Attention and Activities in First Person Vision
, College of Computing - Georgia Tech
Date: Tuesday, February 21, 2017
Time: 11:00 AM to 12:00 PM Note: all times are in the Eastern Time Zone
Host: Bolei Zhou, CSAIL MIT
Contact: Bolei Zhou, email@example.com
Relevant URL: http://yinli.cvpr.net/
Speaker URL: None
TALK: Tuesday 02-21-2017 Attention and Activities in First Person Vision
Advances in sensor miniaturization, low-power computing, and battery life have enabled the first generation of mainstream wearable cameras. Millions of hours of videos have been captured by these devices, creating a record of our daily visual experiences at an unprecedented scale. This has created a major opportunity to develop new capabilities and products based on First Person Vision (FPV)--the automatic analysis of videos captured from wearable cameras. Meanwhile, vision technology is at a tipping point. Major progress has been made over the last few years in both visual recognition and 3D reconstruction. The stage is set for a grand challenge of activity recognition in FPV. My research focuses on understanding naturalistic daily activities of the camera wearer in FPV to advance both computer vision and mobile health.
In the first part of this talk, I will demonstrate that first person video has the unique property of encoding the intentions and goals of the camera wearer. I will introduce a set of first person visual cues that captures the users' intent and can be used to predict their point of gaze and the actions they are performing during activities of daily living. Our methods are demonstrated using a benchmark dataset that I helped to create. In the second part, I will describe a novel approach to measure childrens social behaviors during naturalistic face-to-face interactions with an adult partner, who is wearing a camera. I will show that first person video can support fine-grained coding of gaze (differentiating looks to eyes vs. face), which is valuable for autism research. Going further, I will present a method for automatically detecting moments of eye contact. This is joint work with Zhefan Ye, Sarah Edmunds, Dr. Alireza Fathi, Dr. Agata Rozga and Dr. Wendy Stone.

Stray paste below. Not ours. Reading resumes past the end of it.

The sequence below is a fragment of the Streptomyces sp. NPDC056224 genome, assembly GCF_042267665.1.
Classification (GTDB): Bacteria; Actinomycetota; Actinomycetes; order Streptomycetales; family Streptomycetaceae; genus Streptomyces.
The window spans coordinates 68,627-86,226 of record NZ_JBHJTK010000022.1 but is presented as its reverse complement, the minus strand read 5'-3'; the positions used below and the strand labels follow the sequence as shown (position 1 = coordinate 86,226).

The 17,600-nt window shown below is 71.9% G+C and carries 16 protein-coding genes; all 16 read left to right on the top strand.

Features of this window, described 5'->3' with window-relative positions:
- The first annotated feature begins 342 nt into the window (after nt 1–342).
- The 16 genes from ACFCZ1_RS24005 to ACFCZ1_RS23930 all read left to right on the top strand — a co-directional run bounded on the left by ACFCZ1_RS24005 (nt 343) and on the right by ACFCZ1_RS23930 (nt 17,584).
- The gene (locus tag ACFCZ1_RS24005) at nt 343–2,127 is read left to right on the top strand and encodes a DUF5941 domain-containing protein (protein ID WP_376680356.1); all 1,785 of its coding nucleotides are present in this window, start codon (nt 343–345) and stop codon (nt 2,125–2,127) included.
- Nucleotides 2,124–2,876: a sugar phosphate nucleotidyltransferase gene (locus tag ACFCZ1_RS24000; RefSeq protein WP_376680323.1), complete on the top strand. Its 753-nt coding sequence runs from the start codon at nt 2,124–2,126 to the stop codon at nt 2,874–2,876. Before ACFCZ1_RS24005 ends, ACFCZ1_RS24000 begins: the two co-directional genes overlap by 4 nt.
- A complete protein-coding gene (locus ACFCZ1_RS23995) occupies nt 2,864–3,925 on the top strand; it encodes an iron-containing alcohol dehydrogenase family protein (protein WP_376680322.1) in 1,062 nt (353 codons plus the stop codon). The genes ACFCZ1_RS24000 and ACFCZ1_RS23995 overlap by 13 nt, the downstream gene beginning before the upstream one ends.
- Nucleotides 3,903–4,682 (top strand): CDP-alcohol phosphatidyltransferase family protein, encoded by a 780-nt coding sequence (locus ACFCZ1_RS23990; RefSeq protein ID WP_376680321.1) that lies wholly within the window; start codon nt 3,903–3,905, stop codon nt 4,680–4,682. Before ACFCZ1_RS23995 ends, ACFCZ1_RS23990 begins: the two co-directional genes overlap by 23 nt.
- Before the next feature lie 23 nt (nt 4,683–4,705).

Bio: Yin Li is currently a doctoral candidate in the School of Interactive Computing at the Georgia Institute of Technology. His research interests lie at the intersection of computer vision and mobile health. Specifically, he creates methods and systems to automatically analyze first person videos, known as First Person Vision (FPV). He has particular interests in recognizing the person's activities and developing FPV for health care applications. He is the co-recipient of the best student paper awards at MobiHealth 2014 and IEEE Face & Gesture 2015. His work had been covered by MIT Tech Review, WIRED UK and New Scientist.
Created by Bolei Zhou at Saturday, February 18, 2017 at 12:33 AM.